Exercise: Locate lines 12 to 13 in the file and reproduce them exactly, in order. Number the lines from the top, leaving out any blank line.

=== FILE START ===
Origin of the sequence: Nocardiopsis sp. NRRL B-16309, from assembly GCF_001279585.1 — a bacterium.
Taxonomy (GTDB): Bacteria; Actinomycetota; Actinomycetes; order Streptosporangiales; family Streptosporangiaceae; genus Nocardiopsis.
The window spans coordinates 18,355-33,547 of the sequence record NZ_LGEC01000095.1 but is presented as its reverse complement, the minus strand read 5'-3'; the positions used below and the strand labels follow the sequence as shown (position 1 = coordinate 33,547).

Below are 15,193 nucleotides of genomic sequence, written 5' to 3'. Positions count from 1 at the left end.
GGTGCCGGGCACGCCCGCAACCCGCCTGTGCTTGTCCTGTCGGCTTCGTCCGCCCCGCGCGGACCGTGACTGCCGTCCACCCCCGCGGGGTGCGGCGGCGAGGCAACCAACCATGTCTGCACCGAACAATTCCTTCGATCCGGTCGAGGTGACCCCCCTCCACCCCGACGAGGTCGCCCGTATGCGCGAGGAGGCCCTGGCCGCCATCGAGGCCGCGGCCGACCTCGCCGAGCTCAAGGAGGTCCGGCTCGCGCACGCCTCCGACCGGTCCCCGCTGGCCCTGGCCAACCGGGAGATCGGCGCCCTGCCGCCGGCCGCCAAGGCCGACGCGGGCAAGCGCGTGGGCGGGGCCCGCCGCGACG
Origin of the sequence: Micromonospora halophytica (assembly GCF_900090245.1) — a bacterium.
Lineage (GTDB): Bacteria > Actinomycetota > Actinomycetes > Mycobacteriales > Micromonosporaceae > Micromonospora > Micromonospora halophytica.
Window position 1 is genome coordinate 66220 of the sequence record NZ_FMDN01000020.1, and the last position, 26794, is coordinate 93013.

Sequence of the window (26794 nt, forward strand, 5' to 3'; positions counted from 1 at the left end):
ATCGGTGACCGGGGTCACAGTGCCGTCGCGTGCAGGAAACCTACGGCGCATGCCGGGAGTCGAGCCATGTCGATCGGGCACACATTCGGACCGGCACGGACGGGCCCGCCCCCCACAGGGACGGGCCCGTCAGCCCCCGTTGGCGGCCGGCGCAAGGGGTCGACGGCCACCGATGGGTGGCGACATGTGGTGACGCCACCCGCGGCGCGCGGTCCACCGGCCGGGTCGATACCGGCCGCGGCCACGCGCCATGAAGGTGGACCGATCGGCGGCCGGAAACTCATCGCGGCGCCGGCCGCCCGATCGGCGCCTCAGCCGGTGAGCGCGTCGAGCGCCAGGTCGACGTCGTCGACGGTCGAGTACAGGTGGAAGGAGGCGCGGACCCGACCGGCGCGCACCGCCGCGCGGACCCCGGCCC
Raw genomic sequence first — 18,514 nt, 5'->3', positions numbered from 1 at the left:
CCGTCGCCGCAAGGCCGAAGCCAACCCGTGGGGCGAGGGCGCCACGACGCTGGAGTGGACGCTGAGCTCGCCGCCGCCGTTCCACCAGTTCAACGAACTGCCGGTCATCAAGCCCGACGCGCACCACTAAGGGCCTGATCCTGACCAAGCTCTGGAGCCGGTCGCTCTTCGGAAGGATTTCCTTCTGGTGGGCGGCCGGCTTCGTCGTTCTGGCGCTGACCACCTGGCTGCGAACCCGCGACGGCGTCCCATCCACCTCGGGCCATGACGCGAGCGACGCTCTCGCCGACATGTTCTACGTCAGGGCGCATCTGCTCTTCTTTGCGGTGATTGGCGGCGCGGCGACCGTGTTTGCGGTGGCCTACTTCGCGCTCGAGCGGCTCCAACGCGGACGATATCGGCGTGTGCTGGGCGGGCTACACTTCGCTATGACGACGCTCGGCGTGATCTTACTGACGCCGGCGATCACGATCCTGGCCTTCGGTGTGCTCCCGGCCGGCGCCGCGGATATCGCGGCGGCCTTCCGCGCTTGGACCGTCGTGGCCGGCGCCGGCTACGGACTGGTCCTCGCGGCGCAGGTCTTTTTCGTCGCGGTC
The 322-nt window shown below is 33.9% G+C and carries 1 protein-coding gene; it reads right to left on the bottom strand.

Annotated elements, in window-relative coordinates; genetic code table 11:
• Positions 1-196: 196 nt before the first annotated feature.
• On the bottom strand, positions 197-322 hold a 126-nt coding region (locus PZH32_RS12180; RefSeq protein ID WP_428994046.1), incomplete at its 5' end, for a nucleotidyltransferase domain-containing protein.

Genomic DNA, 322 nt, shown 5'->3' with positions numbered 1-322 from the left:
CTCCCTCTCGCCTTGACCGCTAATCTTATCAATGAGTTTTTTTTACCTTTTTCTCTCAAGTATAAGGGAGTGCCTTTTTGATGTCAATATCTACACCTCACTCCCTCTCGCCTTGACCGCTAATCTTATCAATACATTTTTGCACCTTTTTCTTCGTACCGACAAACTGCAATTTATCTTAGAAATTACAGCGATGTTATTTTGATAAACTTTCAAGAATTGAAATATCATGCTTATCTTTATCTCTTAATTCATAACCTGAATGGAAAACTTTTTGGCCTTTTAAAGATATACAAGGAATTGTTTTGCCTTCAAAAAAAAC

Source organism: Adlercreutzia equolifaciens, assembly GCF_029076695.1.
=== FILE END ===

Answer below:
CCGTCGCCGCAAGGCCGAAGCCAACCCGTGGGGCGAGGGCGCCACGACGCTGGAGTGGACGCTGAGCTCGCCGCCGCCGTTCCACCAGTTCAACGAACTGCCGGTCATCAAGCCCGACGCGCACCACTAAGGGCCTGATCCTGACCAAGCTCTGGAGCCGGTCGCTCTTCGGAAGGATTTCCTTCTGGTGGGCGGCCGGCTTCGTCGTTCTGGCGCTGACCACCTGGCTGCGAACCCGCGACGGCGTCCCATCCACCTCGGGCCATGACGCGAGCGACGCTCTCGCCGACATGTTCTACGTCAGGGCGCATCTGCTCTTCTTTGCGGTGATTGGCGGCGCGGCGACCGTGTTTGCGGTGGCCTACTTCGCGCTCGAGCGGCTCCAACGCGGACGATATCGGCGTGTGCTGGGCGGGCTACACTTCGCTATGACGACGCTCGGCGTGATCTTACTGACGCCGGCGATCACGATCCTGGCCTTCGGTGTGCTCCCGGCCGGCGCCGCGGATATCGCGGCGGCCTTCCGCGCTTGGACCGTCGTGGCCGGCGCCGGCTACGGACTGGTCCTCGCGGCGCAGGTCTTTTTCGTCGCGGTC
The 322-nt window shown below is 33.9% G+C and carries 1 protein-coding gene; it reads right to left on the bottom strand.